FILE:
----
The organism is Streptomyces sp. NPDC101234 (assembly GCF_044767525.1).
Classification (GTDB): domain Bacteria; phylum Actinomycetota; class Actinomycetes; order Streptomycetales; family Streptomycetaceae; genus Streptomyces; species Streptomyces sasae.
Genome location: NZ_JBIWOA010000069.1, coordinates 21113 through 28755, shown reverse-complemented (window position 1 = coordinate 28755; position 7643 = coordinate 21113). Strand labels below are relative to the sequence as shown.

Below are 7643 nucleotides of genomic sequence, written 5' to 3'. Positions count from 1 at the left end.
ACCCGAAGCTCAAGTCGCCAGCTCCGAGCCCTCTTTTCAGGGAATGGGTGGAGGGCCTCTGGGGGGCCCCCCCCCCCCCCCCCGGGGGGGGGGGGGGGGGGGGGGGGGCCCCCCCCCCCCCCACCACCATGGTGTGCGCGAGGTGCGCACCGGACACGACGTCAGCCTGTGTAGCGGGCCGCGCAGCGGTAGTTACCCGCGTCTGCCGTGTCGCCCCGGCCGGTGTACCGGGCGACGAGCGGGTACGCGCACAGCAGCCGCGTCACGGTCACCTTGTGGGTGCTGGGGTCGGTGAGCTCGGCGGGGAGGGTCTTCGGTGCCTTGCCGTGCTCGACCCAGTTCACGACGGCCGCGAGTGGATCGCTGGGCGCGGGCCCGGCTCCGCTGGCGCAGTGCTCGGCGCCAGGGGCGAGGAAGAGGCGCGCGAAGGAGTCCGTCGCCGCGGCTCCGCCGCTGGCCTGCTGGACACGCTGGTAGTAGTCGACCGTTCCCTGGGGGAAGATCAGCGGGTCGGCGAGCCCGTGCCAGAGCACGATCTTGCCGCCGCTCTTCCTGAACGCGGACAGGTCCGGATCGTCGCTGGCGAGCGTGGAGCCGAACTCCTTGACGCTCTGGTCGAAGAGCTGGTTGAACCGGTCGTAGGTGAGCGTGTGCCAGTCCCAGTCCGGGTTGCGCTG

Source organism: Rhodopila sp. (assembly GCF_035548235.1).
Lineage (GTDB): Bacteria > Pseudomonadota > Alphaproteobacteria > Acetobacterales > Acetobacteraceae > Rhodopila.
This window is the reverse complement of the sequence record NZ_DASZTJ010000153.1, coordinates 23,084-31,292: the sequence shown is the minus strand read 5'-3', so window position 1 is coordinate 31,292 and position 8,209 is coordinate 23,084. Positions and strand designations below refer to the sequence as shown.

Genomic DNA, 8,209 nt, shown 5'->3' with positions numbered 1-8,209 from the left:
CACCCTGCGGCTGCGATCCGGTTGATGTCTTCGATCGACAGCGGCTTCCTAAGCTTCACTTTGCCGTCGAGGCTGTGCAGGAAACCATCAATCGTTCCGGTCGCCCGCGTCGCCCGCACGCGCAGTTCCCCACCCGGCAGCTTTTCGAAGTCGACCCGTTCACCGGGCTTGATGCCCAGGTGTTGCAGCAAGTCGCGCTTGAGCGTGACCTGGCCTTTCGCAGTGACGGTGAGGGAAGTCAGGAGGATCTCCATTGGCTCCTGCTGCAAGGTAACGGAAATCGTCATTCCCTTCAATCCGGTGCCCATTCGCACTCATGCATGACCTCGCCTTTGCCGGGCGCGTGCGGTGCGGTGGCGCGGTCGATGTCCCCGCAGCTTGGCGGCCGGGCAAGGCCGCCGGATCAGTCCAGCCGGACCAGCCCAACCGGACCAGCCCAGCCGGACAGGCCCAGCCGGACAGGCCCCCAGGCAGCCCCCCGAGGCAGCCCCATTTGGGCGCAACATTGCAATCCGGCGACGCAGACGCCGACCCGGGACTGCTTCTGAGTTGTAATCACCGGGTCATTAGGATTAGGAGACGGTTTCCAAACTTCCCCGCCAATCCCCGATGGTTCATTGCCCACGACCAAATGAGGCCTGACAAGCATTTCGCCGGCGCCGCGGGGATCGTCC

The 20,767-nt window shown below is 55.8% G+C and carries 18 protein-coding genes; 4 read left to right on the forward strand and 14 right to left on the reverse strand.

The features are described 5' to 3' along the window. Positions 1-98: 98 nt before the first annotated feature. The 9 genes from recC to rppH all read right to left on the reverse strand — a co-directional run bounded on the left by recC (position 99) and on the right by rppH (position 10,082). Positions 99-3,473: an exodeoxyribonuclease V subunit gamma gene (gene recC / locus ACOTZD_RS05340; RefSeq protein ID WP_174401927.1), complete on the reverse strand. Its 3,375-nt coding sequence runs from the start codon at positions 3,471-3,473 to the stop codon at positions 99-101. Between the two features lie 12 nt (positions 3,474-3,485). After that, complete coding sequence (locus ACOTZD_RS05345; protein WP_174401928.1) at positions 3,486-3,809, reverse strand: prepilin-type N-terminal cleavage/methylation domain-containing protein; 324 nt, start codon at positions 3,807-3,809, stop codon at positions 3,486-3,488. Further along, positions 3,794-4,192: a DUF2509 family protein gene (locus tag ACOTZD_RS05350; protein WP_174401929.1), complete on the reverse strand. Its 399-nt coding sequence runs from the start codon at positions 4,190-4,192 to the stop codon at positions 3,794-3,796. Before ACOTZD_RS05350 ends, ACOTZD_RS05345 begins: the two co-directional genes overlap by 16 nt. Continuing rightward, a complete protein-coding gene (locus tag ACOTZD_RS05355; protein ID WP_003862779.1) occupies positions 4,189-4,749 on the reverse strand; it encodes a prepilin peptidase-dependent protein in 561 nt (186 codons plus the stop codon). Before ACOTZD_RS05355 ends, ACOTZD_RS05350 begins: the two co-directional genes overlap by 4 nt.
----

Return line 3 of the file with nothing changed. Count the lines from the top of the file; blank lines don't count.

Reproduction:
Genome location: NZ_JBIWOA010000069.1, coordinates 21113 through 28755, shown reverse-complemented (window position 1 = coordinate 28755; position 7643 = coordinate 21113). Strand labels below are relative to the sequence as shown.